Learning and Memory Encoding

Document Sample
Learning and Memory Encoding Powered By Docstoc
					  Learning and Memory: Encoding

 SOME BASIC VARIABLES IN ENCODING
 – Elaborative rehearsal tends to promote better
   retention than maintenance rehearsal.
    Maintenance rehearsal involves recycling information
     in STM to keep it active.
    Elaborative rehearsal, on the other hand, relates to-
     be-remembered information to other data, providing
     a stronger memory trace for the critical information.
    (How would you remember this series of numbers?
      – 3829501)
  Learning and Memory: Encoding

 What does elaborative processing exactly
  do?
  – Elaboration connects ideas together.
  – Elaboration increases the distinctiveness of
    information.
  – Elaboration requires cognitive effort, which is
    seen as enhancing retention.
   Learning and Memory: Encoding
 Another basic idea involved in the encoding of
  information involves the utilization of imagery, as
  not all encoding occurs at the verbal level.
   – When using visualization as an encoding aid, concrete
     words (e.g., house) tend to be recalled better than
     abstract words (e.g., justice).
   – Why does visualization work?
       A distinct possibility is that visual information, such as a picture,
        can contain many more details that can serve as cues, when
        compared to words.
       Dual-Coding Theory also suggests that pictures tend to be
        encoded in two ways: a visual representation and a verbal
        representation of the picture.
   Learning and Memory: Encoding
 Meaningfulness also plays a role in encoding.
  – Meaningful words tend to be a) easily pronounced, b)
    more associated to other concepts, and c) easily
    imagined, in comparison to non-meaningful words.
  – How does meaningfulness develop? The key seems to
    be prior experience.
      Prior experience is a major factor when developing expertise in
       a given area; experts tend to view situations in more meaningful
       manners than novices.
      (How has your ability to understand psychology changed over
       the years?)
  Learning and Memory: Encoding

 PRESENTATION VARIABLES
 – The serial position of an item is an important
   factor involved in the encoding of information.
     The classic primacy and recency effects, which have
      been discussed elsewhere, illustrate that the manner
      in which information is presented to individuals does
      play a major role in how that information is encoded.
     (What would you do to combat the serial position
      effect?)
   Learning and Memory: Encoding
 The von Restorff (or isolation) effect (VRE)
  illustrates the role of distinctiveness in material
  presentation.
   – The VRE occurs when some piece of to-be-
     remembered material is made distinct among other to-
     be-remembered items. The distinctiveness of the one
     item isolates that stimulus from the others, making it
     more distinct and easier to remember.
   – When stimuli are made vivid (i.e., arousing one’s
     emotional system), however, the memory-enhancing
     effect of the VRE is not always found.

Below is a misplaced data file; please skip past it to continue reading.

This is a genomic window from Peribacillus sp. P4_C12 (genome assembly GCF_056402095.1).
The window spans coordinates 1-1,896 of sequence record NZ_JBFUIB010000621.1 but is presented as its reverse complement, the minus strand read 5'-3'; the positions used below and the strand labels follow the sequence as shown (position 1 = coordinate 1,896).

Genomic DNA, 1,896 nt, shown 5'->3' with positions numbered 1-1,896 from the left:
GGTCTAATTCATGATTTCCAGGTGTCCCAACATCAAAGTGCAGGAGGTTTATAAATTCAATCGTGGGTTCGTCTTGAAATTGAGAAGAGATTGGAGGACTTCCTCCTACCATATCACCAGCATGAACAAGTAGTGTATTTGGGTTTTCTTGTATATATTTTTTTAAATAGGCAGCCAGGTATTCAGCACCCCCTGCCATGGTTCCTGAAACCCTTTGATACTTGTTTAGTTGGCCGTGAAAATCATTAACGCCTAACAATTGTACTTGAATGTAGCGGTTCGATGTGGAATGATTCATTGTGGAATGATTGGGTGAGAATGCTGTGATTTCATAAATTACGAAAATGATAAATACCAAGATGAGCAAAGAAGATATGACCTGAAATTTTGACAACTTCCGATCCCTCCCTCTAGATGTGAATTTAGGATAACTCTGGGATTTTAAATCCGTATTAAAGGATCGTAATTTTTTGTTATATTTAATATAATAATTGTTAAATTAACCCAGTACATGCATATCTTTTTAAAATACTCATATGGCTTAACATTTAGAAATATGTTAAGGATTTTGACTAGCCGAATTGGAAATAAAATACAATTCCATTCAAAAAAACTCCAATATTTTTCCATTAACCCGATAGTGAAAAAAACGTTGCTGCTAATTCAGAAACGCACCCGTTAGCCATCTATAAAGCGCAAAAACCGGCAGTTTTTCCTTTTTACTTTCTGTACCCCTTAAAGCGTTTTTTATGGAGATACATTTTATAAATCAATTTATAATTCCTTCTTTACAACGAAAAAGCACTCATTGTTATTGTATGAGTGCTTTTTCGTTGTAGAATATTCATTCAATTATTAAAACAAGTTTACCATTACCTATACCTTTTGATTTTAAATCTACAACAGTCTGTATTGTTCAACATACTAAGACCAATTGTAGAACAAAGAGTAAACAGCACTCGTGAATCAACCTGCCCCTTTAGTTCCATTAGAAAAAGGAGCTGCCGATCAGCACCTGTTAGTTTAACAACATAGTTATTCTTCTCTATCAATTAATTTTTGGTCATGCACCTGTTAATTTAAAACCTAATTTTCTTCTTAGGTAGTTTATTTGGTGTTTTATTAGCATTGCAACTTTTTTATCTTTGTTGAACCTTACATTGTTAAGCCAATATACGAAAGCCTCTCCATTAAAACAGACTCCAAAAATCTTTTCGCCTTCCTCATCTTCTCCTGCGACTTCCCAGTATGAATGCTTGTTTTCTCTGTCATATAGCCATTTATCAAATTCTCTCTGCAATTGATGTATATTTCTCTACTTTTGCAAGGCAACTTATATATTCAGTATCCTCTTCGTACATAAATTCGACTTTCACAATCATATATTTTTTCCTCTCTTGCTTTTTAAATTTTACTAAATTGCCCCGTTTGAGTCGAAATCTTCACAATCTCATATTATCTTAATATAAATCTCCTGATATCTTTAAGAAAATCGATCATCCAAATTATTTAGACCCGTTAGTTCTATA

 Why not? The vividness of the presentation can be so
        emotionally arousing that it interferes with one’s ability to
        process the information. (read p. 272)
 cow, pig, horse, chicken, farm, barn, duck,
  Learning and Memory: Encoding
 The Seductive Detail Effect occurs when
  people have trouble remembering critical
  main ideas regarding a particular piece of
  information, but do recall tangential
  elements of a topic that are designed to
  grab one’s attention.
  – This effect is said to be due to having one’s
    attention diverted away from the main idea,
    which then reduces the amount of processing
    that occurs around the critical information.
  – (Speaking of parent child communication…C.
    and Christmas ’96)
   Learning and Memory: Encoding
 The manner in which stimuli are spaced can also influence
  memory: the Spacing Effect suggests that spaced (or
  distributed) practice leads to better memory than massed
  practice. Why?
   – The Retrograde Amnesia hypothesis: sequential massed presentations of
     items tend to interfere with a prior memory of information.
   – The Attention Deficit hypothesis: one’s attention to detail tends to diminish
     if practice sessions occur too closely together in time.
   – The Encoding Variability hypothesis: spaced practices lead to different
     encodings of information, which allows for the possibility of multiple
     retrieval cues to enhance memory.
   – An exception to the spacing-is-better heuristic occurs when after a short
     delay following the second presentation of information; in this context,
     massed practice has a retention advantage over spaced practice.
  Learning and Memory: Encoding

 The Generation Effect (GE) has also been
  shown to have a profound impact on
  information encoding.
  – The GE occurs when subjects generate material
    to be studied in a memory experiment.
  – An example of the type of generation involved in
    the GE would be to give a subject the nouns
    BOAT and DOG, and have them create their
    own sentence using these items.
Learning and Memory: Encoding
 Many of the memory-enhancing effects
  connected to the encoding/presentation of
  information are limited to tasks involving
  explicit information processing; implicit
  memory for information tends to not be